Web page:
Charging people to deposit? Really?
It seems an odd problem to have, this “too much cash” thing. I don’t know that most of us can relate. But it seems that in times of economic insecurity, those who used to invest in stocks are simply holding their money in banks, and now bankers are inundated with money. So what’s the solution? Charge people to deposit. Or, at least some of the people, at some banks anyway…
Though financial institutions are not yet turning away customers at the door, they are trying to discourage some depositors from parking that cash with them. With fewer attractive lending and investment options for that money, it is harder for the banks to turn it around for a healthy profit.
In August, Bank of New York Mellon warned that it would impose a 0.13 percentage point fee on the deposits of certain clients who were moving huge piles of cash in and out of their accounts.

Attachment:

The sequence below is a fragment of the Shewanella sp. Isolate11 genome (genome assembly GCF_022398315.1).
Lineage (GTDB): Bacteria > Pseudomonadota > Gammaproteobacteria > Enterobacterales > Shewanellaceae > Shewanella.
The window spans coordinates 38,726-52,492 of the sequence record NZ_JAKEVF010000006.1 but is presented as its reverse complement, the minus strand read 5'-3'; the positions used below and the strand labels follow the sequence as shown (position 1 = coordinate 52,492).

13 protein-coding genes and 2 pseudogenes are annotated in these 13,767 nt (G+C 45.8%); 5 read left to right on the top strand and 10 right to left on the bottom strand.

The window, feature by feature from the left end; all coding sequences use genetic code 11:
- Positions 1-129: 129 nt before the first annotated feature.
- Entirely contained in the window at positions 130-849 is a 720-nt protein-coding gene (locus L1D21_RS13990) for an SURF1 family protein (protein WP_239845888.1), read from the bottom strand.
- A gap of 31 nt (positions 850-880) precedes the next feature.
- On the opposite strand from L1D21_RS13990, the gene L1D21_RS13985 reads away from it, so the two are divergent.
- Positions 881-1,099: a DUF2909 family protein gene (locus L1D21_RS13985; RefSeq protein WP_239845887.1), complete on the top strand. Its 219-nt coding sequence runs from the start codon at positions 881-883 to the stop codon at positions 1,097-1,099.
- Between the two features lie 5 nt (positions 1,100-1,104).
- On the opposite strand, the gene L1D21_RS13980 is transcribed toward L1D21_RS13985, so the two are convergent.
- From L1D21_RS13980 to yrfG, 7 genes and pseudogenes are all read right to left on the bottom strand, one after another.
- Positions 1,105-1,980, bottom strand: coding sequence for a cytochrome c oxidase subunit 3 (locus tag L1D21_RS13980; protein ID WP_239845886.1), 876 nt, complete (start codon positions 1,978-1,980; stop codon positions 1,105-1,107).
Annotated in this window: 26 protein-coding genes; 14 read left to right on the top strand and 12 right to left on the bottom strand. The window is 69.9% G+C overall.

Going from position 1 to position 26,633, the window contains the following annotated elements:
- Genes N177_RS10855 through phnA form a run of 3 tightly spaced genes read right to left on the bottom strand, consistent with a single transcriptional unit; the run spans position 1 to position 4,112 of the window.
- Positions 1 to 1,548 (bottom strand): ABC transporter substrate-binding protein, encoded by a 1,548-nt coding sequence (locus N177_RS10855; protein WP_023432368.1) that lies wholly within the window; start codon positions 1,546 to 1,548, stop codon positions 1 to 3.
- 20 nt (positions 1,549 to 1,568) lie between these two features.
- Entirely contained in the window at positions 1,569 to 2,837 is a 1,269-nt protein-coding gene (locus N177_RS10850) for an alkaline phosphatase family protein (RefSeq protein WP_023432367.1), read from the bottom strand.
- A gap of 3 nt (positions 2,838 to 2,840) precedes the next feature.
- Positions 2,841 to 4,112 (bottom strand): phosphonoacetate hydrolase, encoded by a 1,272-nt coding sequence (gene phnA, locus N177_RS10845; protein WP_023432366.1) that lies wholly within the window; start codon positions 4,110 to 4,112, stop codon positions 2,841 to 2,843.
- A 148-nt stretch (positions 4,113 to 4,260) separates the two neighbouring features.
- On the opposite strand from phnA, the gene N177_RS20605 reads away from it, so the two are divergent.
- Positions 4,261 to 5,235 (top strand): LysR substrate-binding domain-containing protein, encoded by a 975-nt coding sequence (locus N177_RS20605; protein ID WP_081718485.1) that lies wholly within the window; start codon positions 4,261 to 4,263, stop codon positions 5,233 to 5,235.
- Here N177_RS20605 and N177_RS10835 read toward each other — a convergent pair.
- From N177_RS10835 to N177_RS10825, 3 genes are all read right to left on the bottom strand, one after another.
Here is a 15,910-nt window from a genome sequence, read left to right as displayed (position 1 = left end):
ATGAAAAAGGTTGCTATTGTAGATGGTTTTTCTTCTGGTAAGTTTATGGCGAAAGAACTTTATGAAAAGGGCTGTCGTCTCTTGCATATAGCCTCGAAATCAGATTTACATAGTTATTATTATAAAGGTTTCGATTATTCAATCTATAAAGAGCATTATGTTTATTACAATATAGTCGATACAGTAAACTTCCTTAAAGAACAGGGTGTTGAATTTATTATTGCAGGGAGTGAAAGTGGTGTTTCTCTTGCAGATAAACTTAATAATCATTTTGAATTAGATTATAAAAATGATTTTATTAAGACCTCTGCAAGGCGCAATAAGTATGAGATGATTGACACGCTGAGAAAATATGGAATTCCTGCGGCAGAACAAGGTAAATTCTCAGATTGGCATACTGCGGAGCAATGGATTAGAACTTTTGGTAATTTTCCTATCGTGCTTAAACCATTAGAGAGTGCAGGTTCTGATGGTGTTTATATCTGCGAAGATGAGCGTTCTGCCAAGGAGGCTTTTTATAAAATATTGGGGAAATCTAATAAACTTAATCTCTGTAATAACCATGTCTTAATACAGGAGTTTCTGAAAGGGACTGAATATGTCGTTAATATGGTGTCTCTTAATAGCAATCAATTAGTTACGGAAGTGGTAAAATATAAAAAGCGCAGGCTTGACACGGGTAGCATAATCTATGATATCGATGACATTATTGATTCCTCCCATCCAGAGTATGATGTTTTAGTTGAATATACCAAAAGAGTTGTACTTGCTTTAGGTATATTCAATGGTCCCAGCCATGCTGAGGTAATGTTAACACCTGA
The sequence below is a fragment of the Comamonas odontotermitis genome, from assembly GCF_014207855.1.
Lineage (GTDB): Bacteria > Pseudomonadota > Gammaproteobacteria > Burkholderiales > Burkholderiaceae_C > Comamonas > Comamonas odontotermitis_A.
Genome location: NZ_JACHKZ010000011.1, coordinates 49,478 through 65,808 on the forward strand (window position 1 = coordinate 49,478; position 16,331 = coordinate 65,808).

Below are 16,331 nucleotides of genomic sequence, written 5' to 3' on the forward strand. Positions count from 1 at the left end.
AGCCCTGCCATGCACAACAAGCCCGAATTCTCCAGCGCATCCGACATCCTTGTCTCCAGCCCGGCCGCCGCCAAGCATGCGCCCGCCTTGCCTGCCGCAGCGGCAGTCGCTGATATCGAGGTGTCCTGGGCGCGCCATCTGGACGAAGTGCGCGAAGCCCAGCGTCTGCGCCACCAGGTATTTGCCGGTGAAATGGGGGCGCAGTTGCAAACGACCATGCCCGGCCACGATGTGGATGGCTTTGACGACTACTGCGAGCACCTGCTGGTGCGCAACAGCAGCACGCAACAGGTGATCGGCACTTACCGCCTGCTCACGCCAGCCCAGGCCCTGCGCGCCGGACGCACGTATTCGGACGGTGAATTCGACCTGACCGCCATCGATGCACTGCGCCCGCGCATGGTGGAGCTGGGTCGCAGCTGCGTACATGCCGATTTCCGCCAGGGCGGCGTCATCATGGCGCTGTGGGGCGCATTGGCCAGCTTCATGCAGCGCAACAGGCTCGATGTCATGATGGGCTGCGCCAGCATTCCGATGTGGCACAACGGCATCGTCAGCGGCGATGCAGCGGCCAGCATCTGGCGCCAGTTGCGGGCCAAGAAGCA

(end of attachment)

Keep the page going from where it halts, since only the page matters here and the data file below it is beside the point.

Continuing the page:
Others are finding more subtle ways to stem the flow. Besides paying next to nothing on consumer checking accounts and certificates of deposit, some giants — like JPMorgan Chase, U.S. Bancorp and Wells Fargo — are passing along part of the cost of federal deposit insurance to some of their small-business customers.
Even some community banks, vaunted for their little-guy orientation, no longer seem to mind if you take your money somewhere else.
“We just don’t need it anymore,” said Don Sturm, the owner of American National Bank and Premier Bank, community lenders with 43 branches in Colorado and three other states. “If you had more money than you knew what to do with, would you want more?”
Well, Neatoramanauts? What say you? Does charging money to hold your money seem counter-intuitive, or is this a good tactic for discouraging large-sum depositors from parking away their millions in a vault?